In this post, Angus Cheung a MSc Developmental Linguistics programme representative in the School of Philosophy, Psychology and Language Sciences at the University of Edinburgh, outlines some of the common challenges students faced with the pivot to digital learning and offers some straightforward solutions around assessment, engagement and study-life balance…
In view of COVID-19, the school announced the decision of moving to remote teaching and assessment in March. While this measure ensured the physical well-being of staff and students, the learning needs of the students were compromised.
To begin with, online teaching made collaboration and group work less possible. Although the school has been using Blackboard Collaborate for lectures and meetings, its nature and settings discouraged an interactive learning environment. The default operation of the software favours unidirectional teacher-led teaching activities as participants are not allowed to share their screen during the session. In order to make it possible, the host has to change the role of the participants to moderators manually before the session commenced. This adds burden and workload to teaching and administrative staff.
Moreover, the online platform greatly reduces the degree of interaction. The discussion in an online lecture is less dynamic than that in a face-to-face lecture as open-class discussions usually turn out to be either a babel of voices or an awkward silence. Undoubtedly, students could use the chat function to answer questions. But would the teacher be able to read all the responses while juggling teaching and technology at the same time?
As a programme representative, I received students’ concerns over the assessments as group projects were suspended while they were mid-way through the assignment. They struggled a lot before the announcement and their efforts went down the drain when they realised that the light-touch approach would be implemented. On the one hand, they were relieved that they no longer had to figure out ways to collaborate. On the other hand, they were disappointed that their hard work was unnoticed. In the future, it is suggested that assignments should be individual by default. However, students have the possibility to work with their peers if preferred. This grants students flexibility without sacrificing the interests of those who find group work impractical due to personal reasons.
Another concern is the study-life balance of students. When there were face-to-face lectures, students would have to leave their accommodation and be physically present in a lecture theatre. The state of being in a learning facility boosts students’ concentration and makes learning more effective. However, when the lectures are delivered online, students are no longer required to assemble at a designated venue and they can attend lectures in the comfort of their own home. This blurs the distinction between “work time” and “spare time” as you are literally in the same space 24/7, especially during the lockdown. For me, it’s not an insurmountable problem as I have a rule: never work past 5pm. Whenever it’s 5 pm, I wrap up and save my work. I believe it’s essential to take a break as it’s very likely to overlook errors when you are overly engaged. Yet, for some of my friends, they found it really hard to cope with as they were not used to this – they always wanted to finish the task in one go. Due to the lack of distinction between work and rest, they were constantly under tremendous pressure. For those who will be learning remotely in the future, take my advice and see if it works for you!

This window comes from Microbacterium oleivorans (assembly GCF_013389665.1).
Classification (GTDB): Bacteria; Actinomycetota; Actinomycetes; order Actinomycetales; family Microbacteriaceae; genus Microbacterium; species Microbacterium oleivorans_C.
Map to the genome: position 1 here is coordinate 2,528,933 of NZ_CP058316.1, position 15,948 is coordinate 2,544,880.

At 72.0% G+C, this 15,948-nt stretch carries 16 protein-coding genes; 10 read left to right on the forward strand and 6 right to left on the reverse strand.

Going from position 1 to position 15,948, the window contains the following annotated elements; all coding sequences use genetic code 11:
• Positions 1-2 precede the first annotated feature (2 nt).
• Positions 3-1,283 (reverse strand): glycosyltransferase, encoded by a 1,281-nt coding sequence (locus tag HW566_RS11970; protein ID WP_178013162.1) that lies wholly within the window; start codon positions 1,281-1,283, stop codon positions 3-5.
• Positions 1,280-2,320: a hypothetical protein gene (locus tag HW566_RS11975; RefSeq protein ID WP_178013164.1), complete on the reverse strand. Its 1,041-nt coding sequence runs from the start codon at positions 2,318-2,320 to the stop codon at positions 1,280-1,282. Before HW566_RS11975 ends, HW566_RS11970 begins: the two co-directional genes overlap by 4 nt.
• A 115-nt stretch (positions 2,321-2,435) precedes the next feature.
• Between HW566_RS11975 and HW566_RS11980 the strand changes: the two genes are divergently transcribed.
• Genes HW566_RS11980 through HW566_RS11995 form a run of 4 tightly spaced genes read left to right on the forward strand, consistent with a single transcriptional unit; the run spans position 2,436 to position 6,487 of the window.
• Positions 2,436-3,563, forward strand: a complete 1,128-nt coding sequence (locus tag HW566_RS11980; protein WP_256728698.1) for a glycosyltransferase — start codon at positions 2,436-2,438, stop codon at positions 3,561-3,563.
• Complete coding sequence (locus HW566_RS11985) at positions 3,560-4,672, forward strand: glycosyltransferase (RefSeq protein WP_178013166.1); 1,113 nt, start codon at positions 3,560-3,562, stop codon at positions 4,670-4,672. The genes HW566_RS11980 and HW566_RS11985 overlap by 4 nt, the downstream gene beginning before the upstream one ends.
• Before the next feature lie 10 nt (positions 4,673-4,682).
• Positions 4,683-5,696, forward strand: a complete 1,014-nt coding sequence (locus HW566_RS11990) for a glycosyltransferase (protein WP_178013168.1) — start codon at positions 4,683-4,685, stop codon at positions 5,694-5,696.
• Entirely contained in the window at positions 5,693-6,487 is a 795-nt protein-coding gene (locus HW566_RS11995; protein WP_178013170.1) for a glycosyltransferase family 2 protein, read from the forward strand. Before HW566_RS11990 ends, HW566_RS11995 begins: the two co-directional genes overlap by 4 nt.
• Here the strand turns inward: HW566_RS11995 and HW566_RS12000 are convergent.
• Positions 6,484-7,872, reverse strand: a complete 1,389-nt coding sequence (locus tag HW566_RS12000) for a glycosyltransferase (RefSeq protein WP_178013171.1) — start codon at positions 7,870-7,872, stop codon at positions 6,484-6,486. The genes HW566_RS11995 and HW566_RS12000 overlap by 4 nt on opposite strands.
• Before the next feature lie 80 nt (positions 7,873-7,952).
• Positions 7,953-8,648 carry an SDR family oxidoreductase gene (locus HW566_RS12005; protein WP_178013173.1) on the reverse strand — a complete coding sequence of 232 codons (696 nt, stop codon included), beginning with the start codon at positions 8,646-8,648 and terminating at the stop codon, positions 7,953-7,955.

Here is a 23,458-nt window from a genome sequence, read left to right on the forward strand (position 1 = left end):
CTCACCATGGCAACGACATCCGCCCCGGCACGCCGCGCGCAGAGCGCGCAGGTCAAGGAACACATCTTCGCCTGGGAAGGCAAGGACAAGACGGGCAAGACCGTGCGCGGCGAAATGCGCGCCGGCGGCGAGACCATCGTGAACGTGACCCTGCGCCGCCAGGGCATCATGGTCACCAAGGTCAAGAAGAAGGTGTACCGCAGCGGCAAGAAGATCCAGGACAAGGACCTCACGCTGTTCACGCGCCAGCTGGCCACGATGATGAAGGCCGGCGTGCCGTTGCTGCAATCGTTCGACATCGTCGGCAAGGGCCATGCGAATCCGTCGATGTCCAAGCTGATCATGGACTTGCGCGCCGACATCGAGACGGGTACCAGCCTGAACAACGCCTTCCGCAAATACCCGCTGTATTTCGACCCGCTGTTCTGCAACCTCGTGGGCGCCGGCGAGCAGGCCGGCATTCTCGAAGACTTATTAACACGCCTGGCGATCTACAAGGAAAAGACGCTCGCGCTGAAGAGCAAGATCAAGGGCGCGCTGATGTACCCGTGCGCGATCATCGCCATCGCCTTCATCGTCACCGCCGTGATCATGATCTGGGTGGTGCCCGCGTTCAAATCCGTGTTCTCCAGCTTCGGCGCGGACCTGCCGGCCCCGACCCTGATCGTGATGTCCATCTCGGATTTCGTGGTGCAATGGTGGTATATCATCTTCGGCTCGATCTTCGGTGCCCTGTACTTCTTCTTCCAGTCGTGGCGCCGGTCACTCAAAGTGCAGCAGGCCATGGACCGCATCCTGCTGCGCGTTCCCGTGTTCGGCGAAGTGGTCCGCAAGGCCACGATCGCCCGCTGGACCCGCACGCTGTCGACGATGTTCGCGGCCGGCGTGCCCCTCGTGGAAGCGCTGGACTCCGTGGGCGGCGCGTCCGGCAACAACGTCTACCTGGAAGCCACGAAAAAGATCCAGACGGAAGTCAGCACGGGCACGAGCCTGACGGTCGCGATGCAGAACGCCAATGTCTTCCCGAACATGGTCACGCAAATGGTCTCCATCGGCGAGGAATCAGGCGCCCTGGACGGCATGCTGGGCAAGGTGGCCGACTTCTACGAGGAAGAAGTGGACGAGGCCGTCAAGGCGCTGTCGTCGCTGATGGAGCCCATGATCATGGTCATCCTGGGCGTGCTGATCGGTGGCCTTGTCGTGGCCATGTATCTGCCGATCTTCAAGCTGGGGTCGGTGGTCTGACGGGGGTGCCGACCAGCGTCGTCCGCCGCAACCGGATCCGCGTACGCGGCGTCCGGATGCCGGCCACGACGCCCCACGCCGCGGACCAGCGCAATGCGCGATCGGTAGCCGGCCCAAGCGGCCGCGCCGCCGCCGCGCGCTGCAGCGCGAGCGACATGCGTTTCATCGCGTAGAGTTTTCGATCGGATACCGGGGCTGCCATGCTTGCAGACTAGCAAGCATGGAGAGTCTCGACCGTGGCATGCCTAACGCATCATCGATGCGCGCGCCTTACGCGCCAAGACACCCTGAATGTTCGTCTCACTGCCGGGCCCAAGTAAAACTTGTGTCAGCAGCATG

In summary, the shift to online teaching is something unanticipated and its shortcomings pose limitations to the effectiveness of learning. However, it is a measure that has to be adopted as it safeguards the safety of the Edinburgh community. If the above issues are addressed, online teaching will be as successful as face-to-face teaching.
Angus Cheung is the MSc Developmental Linguistics programme representative in the School of Philosophy, Psychology and Language Sciences at the University of Edinburgh. With his experience in teaching English as a foreign language, he is an advocate of student-centred learning.